For several weeks, Israelis waged an “alleged war on terror” which destroyed the civic infrastructure of Palestinian society and resulted in the killings of hundreds of Palestinians. They said this was to teach Palestinians that they couldn’t kill Israelis with impunity. In retaliation, Hamas sent in a suicide bomber who killed 16 Israelis. The message was that Israelis couldn’t kill Palestinians with impunity. The Israelis are expected to retaliate to this retaliation. The Palestinians will inevitably follow-up with retaliation to the retaliation of the retaliation. And so on and so on.
How will this never-ending cycle of violence end? First, by diagnosing the disease. And contrary to Israel’s claim, the disease in this conflict is not terror but Israeli occupation. So how does one treat this disease?
While international law sanctions armed struggle, it has become increasingly clear that Palestinians need to emphasize the concept of Satyagraha as a potential cure to the disease of occupation.
Satyagraha is the policy of passive resistance as a method of gaining social and political reforms. Inaugurated by Mahatma Gandhi in 1919, ‘Satyagraha’ has been seized upon to describe many forms of opposition to government, and to explain almost any direct social or political action short of organized violence. This may well be an effective way to Palestinian freedom. It will certainly reduce the number of deaths. And nobody has more of an interest in reducing deaths than Palestinians, who have lost more than 1,700 people during the last 20 months of the Palestinian uprising for freedom. Not to mention the nearly 25,000 who have been wounded.
Satyagraha has actually been tried in the Occupied Palestinian Territories in the form of school and commercial strikes, petitions, protest telegrams, advertisements and condemnations in the daily papers, and attempts to boycott Israeli goods.
Passive resistance has continued throughout this uprising. Consider that groups like the International Solidarity Movement (ISM), which is made up of Palestinian and international activists, have raised awareness of the Palestinian struggle to end Israeli occupation through non-violent, direct-action methods of resistance. And while the ISM recognizes the Palestinian right to resist Israeli violence and occupation through armed struggle, the ISM has demonstrated that nonviolence can be a powerful weapon in fighting oppression and getting publicity for humanitarian crises.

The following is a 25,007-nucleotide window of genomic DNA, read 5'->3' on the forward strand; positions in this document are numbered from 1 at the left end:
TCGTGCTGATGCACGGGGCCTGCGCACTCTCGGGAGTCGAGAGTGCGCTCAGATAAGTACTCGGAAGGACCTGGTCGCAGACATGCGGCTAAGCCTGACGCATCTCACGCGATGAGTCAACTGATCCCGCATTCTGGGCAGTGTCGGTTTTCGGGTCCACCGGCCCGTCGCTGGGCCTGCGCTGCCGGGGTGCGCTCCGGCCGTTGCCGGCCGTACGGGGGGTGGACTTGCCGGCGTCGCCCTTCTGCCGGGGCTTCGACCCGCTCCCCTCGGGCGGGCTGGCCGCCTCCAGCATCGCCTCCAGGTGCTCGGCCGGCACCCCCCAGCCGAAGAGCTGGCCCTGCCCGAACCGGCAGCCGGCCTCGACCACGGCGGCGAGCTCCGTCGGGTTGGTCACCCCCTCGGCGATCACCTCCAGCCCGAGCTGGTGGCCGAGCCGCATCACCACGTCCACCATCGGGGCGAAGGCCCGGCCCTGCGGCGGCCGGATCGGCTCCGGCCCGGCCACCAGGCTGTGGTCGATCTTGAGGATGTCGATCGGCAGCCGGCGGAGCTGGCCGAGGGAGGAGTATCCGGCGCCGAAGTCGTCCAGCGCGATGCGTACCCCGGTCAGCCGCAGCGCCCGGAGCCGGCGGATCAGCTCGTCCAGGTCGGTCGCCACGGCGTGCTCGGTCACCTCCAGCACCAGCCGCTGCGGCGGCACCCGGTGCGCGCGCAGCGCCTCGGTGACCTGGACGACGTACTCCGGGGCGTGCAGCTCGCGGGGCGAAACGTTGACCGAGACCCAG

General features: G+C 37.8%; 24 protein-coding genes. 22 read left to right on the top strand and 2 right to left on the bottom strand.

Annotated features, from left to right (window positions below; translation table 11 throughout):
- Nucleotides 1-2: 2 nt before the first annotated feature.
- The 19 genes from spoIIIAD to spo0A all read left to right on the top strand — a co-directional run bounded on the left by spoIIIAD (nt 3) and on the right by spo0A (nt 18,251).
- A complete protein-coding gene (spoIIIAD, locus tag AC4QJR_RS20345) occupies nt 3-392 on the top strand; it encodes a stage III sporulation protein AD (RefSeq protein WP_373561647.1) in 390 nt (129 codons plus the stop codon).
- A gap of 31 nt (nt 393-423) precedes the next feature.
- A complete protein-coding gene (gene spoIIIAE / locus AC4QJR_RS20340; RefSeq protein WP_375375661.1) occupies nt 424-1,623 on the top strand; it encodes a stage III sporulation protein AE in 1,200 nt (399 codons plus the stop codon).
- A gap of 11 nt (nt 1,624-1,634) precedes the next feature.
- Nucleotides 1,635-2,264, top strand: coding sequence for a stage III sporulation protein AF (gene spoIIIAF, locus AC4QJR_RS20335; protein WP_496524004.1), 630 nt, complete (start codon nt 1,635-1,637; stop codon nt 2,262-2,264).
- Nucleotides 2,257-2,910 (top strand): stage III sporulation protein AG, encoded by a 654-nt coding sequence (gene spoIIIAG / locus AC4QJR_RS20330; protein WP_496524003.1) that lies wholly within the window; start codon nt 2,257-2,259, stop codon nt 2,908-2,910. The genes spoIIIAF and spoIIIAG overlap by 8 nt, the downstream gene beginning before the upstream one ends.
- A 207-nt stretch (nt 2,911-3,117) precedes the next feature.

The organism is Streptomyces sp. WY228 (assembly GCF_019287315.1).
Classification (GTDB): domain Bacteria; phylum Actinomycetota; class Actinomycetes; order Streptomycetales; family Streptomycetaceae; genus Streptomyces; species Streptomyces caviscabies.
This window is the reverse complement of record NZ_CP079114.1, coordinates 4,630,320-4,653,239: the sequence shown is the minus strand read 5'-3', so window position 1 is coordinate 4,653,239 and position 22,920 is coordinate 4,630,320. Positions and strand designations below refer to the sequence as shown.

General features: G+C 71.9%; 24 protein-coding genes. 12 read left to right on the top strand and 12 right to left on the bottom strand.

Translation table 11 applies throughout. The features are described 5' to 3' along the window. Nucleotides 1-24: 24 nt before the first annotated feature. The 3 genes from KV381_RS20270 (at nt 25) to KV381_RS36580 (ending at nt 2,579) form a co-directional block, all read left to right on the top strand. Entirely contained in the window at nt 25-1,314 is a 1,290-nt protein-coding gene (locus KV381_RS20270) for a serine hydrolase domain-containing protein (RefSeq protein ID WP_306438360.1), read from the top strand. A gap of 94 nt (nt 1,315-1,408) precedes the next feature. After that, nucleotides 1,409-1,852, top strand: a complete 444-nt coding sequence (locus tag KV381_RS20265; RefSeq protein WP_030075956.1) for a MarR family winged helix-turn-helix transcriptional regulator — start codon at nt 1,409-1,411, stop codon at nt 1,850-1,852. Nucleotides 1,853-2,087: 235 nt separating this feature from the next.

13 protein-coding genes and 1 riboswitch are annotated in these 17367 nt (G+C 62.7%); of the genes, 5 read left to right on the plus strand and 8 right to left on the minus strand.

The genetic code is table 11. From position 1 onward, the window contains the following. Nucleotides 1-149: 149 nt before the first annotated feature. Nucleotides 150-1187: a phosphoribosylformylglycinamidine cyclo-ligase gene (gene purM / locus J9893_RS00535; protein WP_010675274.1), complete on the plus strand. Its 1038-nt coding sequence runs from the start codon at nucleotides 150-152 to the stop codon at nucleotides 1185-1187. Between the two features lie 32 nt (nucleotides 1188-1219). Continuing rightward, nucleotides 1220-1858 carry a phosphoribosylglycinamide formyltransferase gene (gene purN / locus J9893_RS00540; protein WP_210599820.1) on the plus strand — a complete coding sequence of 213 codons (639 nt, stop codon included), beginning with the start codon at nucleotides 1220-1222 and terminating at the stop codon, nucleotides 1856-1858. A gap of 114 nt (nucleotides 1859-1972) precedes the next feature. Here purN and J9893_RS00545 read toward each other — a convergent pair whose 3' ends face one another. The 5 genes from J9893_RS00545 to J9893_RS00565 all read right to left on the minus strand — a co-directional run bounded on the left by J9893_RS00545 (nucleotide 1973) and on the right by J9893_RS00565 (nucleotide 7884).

In recent weeks, ISM activists have defied the Israeli Defense Force (IDF) by helping ambulances get through to sick Palestinians, and trying to bring food to the besieged in the Church of the Nativity — which the foreign media witnessed.
There is Mustapha Barghouti, president of the Palestinian Medical Relief committees and director of the Health, Development, Information and Policy Institute in Ramallah. An advocate of non-violence, Dr. Barghouti once wrote, “The existence of this movement demonstrates the Palestinians’ commitment to real peace and democratic values. Herein lie internal Palestinian unity and the key to a peaceful resolution to this conflict.”
There is human rights lawyer, Jonathon Kuttab, and peace activist, Mubarak Awad, who co-wrote a widely disseminated paper about non-violence resistance. They suggested that the Palestinian community hold discussions involving unions, students, civil society institutions, and the local Palestinian media. “Political discussion within the community must be revived so that participation is universal and everyone has a voice instead of a gun,” they wrote.
So many examples. Non-violence has, in fact, been used throughout Palestinian and Arab history. The famous strike of 1936 against the British, as well as the Arab World’s boycott of Israel are two prominent examples of the use of non-violence.
Interestingly, the Israelis do not always appreciate the efforts of non-violence resistance. Currently, there are two ISM activists in an Israeli detention cell. Briton Joanna Harrison and Palestinian-American Huwaida Arraf.